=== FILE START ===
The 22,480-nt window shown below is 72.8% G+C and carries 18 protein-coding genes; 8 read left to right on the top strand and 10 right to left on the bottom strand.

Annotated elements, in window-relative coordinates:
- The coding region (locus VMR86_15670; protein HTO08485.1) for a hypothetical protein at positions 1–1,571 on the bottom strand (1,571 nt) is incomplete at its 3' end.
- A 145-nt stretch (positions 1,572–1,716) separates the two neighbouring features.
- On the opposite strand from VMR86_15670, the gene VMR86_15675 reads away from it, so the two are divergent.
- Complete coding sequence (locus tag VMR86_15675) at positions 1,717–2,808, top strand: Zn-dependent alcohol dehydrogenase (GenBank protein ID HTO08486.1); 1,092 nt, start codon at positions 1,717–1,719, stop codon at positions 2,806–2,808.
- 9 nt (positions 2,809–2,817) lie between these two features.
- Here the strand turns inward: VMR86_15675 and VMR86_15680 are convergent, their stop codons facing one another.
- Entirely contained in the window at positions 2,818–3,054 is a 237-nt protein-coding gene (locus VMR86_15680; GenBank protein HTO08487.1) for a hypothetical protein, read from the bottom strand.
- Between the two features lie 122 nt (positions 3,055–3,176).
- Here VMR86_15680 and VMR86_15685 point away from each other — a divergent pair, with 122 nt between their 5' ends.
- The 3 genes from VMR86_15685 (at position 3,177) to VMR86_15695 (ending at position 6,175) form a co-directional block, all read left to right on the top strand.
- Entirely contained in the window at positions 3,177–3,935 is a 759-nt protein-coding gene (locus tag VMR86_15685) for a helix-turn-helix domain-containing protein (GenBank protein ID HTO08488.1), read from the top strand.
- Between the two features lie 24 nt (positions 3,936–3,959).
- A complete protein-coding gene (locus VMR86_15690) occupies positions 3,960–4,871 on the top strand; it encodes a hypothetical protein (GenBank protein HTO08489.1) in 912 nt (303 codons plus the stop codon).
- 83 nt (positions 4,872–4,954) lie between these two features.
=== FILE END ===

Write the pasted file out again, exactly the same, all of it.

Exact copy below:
The 22,480-nt window shown below is 72.8% G+C and carries 18 protein-coding genes; 8 read left to right on the top strand and 10 right to left on the bottom strand.

Annotated elements, in window-relative coordinates:
- The coding region (locus VMR86_15670; protein HTO08485.1) for a hypothetical protein at positions 1–1,571 on the bottom strand (1,571 nt) is incomplete at its 3' end.
- A 145-nt stretch (positions 1,572–1,716) separates the two neighbouring features.
- On the opposite strand from VMR86_15670, the gene VMR86_15675 reads away from it, so the two are divergent.
- Complete coding sequence (locus tag VMR86_15675) at positions 1,717–2,808, top strand: Zn-dependent alcohol dehydrogenase (GenBank protein ID HTO08486.1); 1,092 nt, start codon at positions 1,717–1,719, stop codon at positions 2,806–2,808.
- 9 nt (positions 2,809–2,817) lie between these two features.
- Here the strand turns inward: VMR86_15675 and VMR86_15680 are convergent, their stop codons facing one another.
- Entirely contained in the window at positions 2,818–3,054 is a 237-nt protein-coding gene (locus VMR86_15680; GenBank protein HTO08487.1) for a hypothetical protein, read from the bottom strand.
- Between the two features lie 122 nt (positions 3,055–3,176).
- Here VMR86_15680 and VMR86_15685 point away from each other — a divergent pair, with 122 nt between their 5' ends.
- The 3 genes from VMR86_15685 (at position 3,177) to VMR86_15695 (ending at position 6,175) form a co-directional block, all read left to right on the top strand.
- Entirely contained in the window at positions 3,177–3,935 is a 759-nt protein-coding gene (locus tag VMR86_15685) for a helix-turn-helix domain-containing protein (GenBank protein ID HTO08488.1), read from the top strand.
- Between the two features lie 24 nt (positions 3,936–3,959).
- A complete protein-coding gene (locus VMR86_15690) occupies positions 3,960–4,871 on the top strand; it encodes a hypothetical protein (GenBank protein HTO08489.1) in 912 nt (303 codons plus the stop codon).
- 83 nt (positions 4,872–4,954) lie between these two features.